The Digital Elevator Pitch: How to Create Click-Worthy Social Media Profiles

Social Media Bios Are The Elevator Pitch of the Digital Age
Don’t underestimate the power of the social elevator pitch

People spend hours rehearsing their elevator pitch. Getting it right means delivering a powerful value proposition in the time it takes to travel between floors – 30 seconds to two minutes. The goal is to connect and continue the conversation after the doors slide shut.

If you think about it, your social media bios are the elevator pitch of the digital age. You have ten to thirty seconds – and 160 characters – to convince someone to engage with you.

Social Media Bios- The Elevator Pitch of the Digital Age
Another perfect business opportunity wasted because of no good elevator pitch

Are you investing time in your social media profiles? If you’re not, you should be.

To help maximize your “elevator time”, I’m going to share best practices, demonstrate the insight you can gain from your competitors’ descriptions and in a real world application of what we cover I’ll make a set of recommendations for how Silverpop can improve their Twitter, FaceBook and Google+ social bios.

In The Elevator With Marketo

Imagine you’ve come across a great tweet on marketing automation and visit the company’s twitter page to learn more – the equivalent of jumping on the elevator and hearing their pitch. You’re going to spend 20 seconds, then decide whether to follow them. In that scenario, who will you find more compelling Ad2action or Marketo?

Twitter Bio Comparison

The majority of you will opt to follow Marketo. Their digital elevator pitch is visually interesting and they’ve used their 160 characters to tell you the benefits and breadth of what they do.

Perfecting Your Social Media Profile Bios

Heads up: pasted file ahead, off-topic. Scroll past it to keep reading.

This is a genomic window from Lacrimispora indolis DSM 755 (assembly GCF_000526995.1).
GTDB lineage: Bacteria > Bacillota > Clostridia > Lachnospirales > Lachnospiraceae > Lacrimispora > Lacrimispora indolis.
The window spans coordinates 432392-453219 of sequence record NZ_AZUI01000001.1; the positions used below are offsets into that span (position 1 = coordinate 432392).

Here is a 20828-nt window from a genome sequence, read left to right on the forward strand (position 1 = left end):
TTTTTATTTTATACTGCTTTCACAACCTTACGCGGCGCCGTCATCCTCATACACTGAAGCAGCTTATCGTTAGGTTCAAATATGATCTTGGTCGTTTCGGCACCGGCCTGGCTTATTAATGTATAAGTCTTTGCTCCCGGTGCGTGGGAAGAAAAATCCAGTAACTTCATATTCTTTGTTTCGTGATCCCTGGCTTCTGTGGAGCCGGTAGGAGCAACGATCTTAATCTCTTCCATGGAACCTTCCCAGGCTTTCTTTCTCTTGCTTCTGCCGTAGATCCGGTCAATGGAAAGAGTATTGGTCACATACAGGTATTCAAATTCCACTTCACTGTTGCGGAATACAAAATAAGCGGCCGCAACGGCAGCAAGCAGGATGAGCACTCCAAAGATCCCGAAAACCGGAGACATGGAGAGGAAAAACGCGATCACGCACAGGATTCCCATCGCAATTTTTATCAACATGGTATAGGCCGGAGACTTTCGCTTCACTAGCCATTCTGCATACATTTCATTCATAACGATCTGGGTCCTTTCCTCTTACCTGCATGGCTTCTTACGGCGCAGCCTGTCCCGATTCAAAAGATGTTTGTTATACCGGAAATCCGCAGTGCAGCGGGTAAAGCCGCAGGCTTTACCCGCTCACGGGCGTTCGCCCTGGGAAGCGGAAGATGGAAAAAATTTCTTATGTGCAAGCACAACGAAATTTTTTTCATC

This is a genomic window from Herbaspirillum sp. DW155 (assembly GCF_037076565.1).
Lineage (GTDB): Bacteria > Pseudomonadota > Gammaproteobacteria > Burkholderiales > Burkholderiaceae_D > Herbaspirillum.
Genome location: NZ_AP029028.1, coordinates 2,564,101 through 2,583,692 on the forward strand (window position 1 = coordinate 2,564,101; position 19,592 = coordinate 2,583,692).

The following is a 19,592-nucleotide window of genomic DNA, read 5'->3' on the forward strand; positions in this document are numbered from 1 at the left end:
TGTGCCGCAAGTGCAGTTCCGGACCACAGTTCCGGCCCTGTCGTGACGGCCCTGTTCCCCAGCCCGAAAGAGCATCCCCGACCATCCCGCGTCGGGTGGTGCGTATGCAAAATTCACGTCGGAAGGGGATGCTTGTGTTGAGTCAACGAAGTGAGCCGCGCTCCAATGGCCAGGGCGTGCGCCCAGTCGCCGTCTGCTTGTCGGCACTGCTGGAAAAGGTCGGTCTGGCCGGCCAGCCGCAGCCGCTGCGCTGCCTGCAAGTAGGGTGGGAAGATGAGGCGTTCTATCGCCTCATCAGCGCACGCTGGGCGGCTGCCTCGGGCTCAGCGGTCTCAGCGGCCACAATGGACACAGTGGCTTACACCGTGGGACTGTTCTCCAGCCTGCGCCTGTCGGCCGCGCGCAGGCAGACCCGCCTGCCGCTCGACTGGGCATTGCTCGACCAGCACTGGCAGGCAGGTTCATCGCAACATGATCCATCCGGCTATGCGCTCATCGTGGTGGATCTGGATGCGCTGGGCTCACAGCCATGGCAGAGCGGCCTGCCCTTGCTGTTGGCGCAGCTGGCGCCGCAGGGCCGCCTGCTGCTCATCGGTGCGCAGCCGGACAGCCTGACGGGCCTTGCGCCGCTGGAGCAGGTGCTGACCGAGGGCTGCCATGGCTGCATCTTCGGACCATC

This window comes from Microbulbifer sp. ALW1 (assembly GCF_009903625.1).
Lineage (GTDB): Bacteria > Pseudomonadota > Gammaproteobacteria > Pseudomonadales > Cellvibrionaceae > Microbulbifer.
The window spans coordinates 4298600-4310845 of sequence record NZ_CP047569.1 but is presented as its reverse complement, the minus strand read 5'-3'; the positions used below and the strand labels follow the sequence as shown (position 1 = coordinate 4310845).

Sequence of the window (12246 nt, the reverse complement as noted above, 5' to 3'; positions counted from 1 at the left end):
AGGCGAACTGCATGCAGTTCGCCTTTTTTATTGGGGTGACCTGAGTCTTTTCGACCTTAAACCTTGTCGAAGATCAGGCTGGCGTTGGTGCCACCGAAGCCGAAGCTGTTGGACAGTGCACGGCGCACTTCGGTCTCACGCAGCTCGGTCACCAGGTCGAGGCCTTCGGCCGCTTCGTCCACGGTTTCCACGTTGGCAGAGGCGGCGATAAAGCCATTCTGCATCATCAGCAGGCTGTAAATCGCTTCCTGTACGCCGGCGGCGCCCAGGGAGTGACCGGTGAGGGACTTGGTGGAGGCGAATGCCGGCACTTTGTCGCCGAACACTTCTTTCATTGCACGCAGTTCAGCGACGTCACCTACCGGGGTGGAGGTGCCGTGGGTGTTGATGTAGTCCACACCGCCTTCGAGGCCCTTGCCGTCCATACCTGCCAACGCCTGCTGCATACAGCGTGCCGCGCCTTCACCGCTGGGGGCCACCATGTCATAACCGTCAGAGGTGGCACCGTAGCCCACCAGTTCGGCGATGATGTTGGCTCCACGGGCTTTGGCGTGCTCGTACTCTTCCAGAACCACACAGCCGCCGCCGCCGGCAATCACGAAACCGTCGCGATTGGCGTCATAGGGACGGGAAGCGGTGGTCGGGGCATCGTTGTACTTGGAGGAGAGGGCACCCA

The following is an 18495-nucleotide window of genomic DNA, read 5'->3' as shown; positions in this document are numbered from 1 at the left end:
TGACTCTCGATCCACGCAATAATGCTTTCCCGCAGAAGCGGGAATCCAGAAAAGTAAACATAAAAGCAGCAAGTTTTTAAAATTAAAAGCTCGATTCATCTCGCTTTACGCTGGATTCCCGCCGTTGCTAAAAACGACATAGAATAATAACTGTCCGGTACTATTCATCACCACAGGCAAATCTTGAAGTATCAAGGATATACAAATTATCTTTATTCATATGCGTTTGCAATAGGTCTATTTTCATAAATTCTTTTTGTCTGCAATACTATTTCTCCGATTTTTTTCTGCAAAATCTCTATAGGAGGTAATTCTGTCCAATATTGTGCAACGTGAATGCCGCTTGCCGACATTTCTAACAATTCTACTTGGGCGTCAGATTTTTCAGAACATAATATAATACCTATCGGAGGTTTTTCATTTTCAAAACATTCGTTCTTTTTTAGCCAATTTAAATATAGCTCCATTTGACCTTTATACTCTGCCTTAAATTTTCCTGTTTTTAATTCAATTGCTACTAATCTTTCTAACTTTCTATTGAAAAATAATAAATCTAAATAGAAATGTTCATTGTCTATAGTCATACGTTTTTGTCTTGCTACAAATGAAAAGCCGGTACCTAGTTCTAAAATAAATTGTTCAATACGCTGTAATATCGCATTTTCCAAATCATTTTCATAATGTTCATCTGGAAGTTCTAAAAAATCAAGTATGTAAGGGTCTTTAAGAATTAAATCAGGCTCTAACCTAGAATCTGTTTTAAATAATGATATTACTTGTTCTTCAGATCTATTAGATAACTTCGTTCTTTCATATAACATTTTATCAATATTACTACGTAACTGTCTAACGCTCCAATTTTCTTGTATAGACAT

Imagine the sales rep pacing his office rehearsing his elevator pitch, prepping for the moment he finds himself face-to-face with the CEO of his key target. That’s you perfecting your social media bio. It takes work to get it right.

Quick Tips:

  1. Share your value proposition. Remember, you’re trying to convince prospects and influencers to engage with you – follow, circle, like and comment on your social media activity. Your bio should tell them what your company does and what benefits you deliver.
  2. Keep SEO in mind. Many of the search engines are using social media bios in their algorithms. Craft your bios to leverage key words while still offering prospects a compelling reason to engage.
  3. Use CTAs. Consider adding a call to action to your bio. Further engage your audience with the offer of a free trial, free taste, free download, etc.
  4. Include Links and Consider Landing Pages. Be sure to include a link in your bios and you should consider sending them to a landing page with targeted messaging instead of your homepage. Read more about this concept from ConversionXL.
  5. Be Visual. The visual richness of social media has increased dramatically—from the massive hero image on Google+ to the new twitter profile pages. Learn about the new visual specs in this post from LunaMetrics.